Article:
Englishwoman Sue Blackwell (Su Blackwell) chose the old books to be the object of her work, using them as the basis for her works. Inspired by this or that plot, it begins to create a three-dimensional miniature world - the sacrament is accomplished, the book comes to life and ... a ghostly fairytale world becomes accessible to the human eye. All that is required to breathe life into the plot is a surgical scalpel, glue and old books that are stored in large quantities in the Sue workshop. In this case, Sue regularly replenishes the collection of books, not missing a single second-hand bookstore. Subsequently, refining her compositions, Sue Blackwell began to add light sources to them, while placing her works in wooden boxes or glass showcases. In 2006, the craftswoman presented her work at an exhibition in London.
In the works of Sue Blackwell, the theme of the fairy tales G.H. Andersen, Sue treats his books with special respect, because they most often give her a creative mood.
Exhibition of works by Sue Blackwell:
Sue Blackwell at work:
On her website, Sue Blackwell talks about life and creativity: “I was born in Sheffield in 1975. My mother was a nurse, father was a gas maker. As a child, I spent a lot of time playing in the forest near my home in my fictional little world. I gave the trees names and believed that they would protect me. There I made a hut with curtains and rugs, which I stole from the house. I really disliked the school, except for the lessons of the English language, where I liked to write stories, giving free rein to my imagination. I also liked art at school, but the presentation of the material was depressing - it was too didactic. After finishing school, I swam with the flow of life, not knowing what to do next. Fortunately, I came across an advertisement about textile courses at a local college, and that was what I needed - I was set ablaze. These courses fueled my interest in textures and materials, so I continued my studies as a textile worker at Bradford College and a year later I started studying for a masters degree in textiles at the Royal College of Art in London. After graduating from college in 2003, I began to work as an artist at a school in Scotland, and in the same year I first began to master the technique of working with paper. It happened after a trip to Thailand, where I bought beautiful used books. Then I thought a lot about life, death and the borderline between them, since my father died. My first book-sculpture "The Quiet American" was created in memory of his father.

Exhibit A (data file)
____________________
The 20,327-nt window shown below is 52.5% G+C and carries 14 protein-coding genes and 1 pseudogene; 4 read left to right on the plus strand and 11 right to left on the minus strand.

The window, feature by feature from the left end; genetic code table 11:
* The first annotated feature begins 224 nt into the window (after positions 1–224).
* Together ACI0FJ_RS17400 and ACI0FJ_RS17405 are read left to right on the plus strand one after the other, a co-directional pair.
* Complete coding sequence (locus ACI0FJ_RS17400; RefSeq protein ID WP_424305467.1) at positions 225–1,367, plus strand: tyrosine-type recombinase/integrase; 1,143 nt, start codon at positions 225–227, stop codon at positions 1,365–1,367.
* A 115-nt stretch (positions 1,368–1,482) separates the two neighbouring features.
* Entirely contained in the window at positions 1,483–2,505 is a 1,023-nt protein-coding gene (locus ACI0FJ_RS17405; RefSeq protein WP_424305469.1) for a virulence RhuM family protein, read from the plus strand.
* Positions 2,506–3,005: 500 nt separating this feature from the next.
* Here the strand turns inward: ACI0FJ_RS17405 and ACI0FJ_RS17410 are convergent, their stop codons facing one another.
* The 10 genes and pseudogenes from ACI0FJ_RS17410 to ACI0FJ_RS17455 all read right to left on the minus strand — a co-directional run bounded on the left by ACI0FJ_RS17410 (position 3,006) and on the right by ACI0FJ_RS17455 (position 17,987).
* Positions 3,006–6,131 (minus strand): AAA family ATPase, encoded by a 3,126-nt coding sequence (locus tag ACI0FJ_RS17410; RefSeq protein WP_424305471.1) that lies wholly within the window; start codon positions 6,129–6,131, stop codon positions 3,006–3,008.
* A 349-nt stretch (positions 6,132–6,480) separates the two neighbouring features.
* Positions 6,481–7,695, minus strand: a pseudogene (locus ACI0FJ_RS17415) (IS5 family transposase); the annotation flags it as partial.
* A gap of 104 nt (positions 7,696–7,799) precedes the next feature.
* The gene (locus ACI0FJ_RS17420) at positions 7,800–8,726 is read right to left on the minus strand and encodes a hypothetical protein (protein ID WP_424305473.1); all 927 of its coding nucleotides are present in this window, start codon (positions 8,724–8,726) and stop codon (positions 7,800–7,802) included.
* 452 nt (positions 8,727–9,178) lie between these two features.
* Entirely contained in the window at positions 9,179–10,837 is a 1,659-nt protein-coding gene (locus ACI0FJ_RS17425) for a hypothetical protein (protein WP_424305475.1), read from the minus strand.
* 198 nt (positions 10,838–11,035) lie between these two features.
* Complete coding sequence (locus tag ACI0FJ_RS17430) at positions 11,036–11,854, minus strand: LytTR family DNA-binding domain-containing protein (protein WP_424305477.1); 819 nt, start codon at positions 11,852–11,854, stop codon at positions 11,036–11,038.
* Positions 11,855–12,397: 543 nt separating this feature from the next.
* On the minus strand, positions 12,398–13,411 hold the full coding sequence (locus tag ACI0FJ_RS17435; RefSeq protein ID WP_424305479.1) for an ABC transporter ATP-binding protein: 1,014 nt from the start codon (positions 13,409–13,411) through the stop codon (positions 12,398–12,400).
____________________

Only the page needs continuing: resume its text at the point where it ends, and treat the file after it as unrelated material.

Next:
"Pacific American" - the first paper sculpture by Sue Blackwell:
Using a carving knife, I cut a moth from a book. This figure was chosen under the influence of the Chinese legend about two lovers, whose souls were reborn from the ashes, taking on the appearance of two moths. Why did I choose paper for work? The paper is connected with spiritual rituals with which I met in Southeast Asia, and this in turn led me to work with books and fairy tales. Since the invention of paper, it has been used either as a means of communication between people, or as a means of communicating with the spirit world. I use this fragile and accessible intermediary material to destroy its shape and give it a new life - this is an occasion to reflect on the precariousness of the world in which we live, the ephemeral nature of our life, plans and ambitions. ”